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Getting Out of the Basement

February 11, 2018


Yesterday would have been my dad’s 79th birthday. He died in July of 2002; at the age of 63. If you have read any of my earlier “stuff”, at times I feel I was hard on him. Though nothing I’ve said is untrue, I probably haven’t given him enough credit and I’m sure I was working through my own daddy issues. He was never physically absent and I know he tried. I think he tried to be a good dad, to be present and give love and structure and accountability.


Mentally, emotionally and physically; life can be complicated and messy and overwhelming and

we . . . you and me and every other human being is challenged with responding and moving through life the best way . . . or maybe more accurately, the most comfortable way we know how. Some people have developed coping mechanisms in their faith or exercise or hobbies or passions or family or careers. Others turn to less productive coping mechanisms that may provide short term comfort, but end up causing more challenges. My dad’s coping mechanism was booze, just as it was with his dad.


My parents were married in their mid-20s, had my two older sisters; four years apart and finally me, eight years later when my mom was 37 and my dad was 38. Though my dad had always drank, my sisters acknowledged their childhood with our dad was a very different experience than mine. It sounds like he may have drank less, felt less stress and had more fun with friends and family. But, something changed shortly after I was born. Right around his 40th birthday, it’s like he gave up.


I know my parents bought a bigger house right before I turned one and my dad’s dad died when I was two. I remember finances becoming an issue. I’m not sure if those things were triggers or not, and at the end of the day, the specifics don’t matter.  Around 40, something changed; he changed. My earliest and most consistent memories of my dad were of him waking up early to go to work and getting home late in the afternoon to do his paperwork, drinking until he passed out, raising hell and living in the basement.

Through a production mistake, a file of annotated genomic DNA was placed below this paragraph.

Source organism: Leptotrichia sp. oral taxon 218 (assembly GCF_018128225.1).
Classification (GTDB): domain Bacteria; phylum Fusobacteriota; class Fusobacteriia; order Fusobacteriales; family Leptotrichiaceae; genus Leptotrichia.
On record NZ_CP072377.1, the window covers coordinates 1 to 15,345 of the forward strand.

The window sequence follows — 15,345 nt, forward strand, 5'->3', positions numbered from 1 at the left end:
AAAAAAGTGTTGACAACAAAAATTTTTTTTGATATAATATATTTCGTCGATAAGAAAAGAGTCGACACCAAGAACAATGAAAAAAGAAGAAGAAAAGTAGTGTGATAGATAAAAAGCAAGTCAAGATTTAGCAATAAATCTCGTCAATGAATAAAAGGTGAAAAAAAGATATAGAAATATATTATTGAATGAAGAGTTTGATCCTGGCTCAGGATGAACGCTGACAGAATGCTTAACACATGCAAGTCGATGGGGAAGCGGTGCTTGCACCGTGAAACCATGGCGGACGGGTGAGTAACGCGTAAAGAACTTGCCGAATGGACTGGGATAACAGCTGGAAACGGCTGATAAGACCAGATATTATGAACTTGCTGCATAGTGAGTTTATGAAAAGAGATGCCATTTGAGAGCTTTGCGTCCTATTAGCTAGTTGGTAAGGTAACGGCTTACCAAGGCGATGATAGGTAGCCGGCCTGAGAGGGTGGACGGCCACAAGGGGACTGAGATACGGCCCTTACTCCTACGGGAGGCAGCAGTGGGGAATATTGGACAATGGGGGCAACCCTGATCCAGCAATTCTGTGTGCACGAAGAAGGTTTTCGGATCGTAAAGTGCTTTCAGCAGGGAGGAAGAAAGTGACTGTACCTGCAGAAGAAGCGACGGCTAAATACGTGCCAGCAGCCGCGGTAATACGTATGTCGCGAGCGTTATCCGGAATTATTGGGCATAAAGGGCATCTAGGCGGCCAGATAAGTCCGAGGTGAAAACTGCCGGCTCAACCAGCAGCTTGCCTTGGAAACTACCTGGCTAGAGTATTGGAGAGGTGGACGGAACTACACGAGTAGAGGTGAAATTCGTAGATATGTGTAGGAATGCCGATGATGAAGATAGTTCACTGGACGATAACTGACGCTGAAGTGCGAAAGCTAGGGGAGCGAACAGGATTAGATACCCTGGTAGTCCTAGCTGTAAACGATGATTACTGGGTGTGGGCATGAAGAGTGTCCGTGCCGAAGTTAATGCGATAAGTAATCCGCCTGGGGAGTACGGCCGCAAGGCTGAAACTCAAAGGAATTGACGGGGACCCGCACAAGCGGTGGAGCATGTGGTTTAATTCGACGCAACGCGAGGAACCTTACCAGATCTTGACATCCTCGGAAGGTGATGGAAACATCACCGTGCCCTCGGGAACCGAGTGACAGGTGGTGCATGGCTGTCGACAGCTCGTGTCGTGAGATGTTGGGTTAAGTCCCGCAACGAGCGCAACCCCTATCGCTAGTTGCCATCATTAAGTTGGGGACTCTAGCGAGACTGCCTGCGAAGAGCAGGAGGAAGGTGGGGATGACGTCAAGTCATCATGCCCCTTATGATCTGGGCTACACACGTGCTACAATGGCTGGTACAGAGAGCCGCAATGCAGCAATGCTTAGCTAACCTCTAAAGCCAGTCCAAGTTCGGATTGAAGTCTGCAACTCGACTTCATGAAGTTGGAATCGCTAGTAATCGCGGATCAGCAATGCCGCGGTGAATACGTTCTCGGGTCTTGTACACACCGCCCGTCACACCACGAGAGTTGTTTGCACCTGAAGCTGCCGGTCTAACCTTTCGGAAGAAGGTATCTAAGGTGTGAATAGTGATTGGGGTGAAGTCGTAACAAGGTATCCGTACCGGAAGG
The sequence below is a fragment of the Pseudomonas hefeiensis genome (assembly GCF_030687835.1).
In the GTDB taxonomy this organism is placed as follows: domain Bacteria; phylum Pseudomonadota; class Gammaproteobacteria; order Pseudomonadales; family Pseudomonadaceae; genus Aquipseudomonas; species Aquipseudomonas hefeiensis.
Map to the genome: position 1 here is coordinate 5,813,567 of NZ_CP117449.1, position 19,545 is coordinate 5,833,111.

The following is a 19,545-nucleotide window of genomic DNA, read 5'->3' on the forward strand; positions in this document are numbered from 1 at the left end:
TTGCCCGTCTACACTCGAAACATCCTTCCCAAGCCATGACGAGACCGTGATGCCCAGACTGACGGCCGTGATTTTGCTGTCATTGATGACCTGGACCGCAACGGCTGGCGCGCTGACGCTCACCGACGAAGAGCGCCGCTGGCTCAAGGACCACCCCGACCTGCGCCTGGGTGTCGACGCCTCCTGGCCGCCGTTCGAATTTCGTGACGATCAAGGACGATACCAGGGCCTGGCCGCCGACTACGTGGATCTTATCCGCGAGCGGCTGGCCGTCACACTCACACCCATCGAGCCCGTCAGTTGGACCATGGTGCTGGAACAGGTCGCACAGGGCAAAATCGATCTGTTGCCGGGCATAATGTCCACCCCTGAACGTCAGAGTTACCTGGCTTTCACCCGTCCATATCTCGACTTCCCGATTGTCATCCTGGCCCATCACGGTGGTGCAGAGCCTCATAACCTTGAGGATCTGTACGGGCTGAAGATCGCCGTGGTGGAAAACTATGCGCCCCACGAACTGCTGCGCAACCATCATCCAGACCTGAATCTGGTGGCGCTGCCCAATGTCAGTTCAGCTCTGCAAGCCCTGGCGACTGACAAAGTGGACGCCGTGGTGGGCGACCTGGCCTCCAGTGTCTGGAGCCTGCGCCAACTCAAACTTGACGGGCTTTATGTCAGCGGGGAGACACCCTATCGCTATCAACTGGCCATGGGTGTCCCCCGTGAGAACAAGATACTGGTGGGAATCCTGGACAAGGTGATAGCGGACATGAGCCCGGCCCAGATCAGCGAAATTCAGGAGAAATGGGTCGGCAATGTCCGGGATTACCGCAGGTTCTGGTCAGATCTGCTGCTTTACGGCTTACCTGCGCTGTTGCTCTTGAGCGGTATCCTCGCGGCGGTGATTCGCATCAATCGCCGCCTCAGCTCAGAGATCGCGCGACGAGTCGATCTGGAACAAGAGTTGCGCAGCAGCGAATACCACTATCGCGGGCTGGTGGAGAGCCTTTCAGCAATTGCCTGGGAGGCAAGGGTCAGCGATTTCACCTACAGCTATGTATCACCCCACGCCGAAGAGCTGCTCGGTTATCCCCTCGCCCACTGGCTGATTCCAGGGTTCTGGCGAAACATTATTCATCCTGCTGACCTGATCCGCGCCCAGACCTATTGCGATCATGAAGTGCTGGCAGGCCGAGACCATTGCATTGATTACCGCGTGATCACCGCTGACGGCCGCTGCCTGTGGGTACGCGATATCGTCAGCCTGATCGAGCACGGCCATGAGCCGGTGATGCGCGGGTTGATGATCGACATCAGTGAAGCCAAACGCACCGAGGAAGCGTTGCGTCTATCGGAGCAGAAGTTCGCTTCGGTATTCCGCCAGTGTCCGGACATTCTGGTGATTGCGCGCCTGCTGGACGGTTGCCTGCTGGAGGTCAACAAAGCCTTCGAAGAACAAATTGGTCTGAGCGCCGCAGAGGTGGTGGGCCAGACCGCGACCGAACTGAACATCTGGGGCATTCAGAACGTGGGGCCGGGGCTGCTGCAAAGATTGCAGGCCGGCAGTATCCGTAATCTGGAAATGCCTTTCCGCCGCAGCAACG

I don’t have any major regrets with my dad. Fortunately, he and I could have “the talk” before he died. You know, the one where we acknowledge how messed up the past was, how we wish things would have been different, but we love each other and we forgive.  I watched him take his last breath and I know he and I were good.  I guess yesterday was a little heavier and more meaningful to me than it probably ever has been, because now I’m 40 and in some ways, the past couple of years, I feel like I’ve been “living in the basement”. Not literally, but a weird phase . . . a funk.


Like with my dad, the specifics of the “why” don’t matter. What matters is what happens next and how I need to be; for myself, family and everyone else around me. And, I have been thinking about this and feeling it a lot lately. I feel it with my kids, at the gym and in my career. A fear of failure, settling, giving in, giving up and history repeating itself; not living my purpose and potential.


My thoughts and feelings around this are as much about you as they are about me. We all “live in the basement” and feel like giving up in varying degrees at different times. And if you’re not right now, at some point you have and you will again. That’s normal, so give yourself a break. How productively will you cope? How quickly will you respond? What will happen next?


Again, I don’t have a lot of regrets with my dad, but the older I get, the more I wish I could talk to him about this stuff. Not that he would be very open; vulnerability wasn’t exactly his thing. But, dammit I would try.


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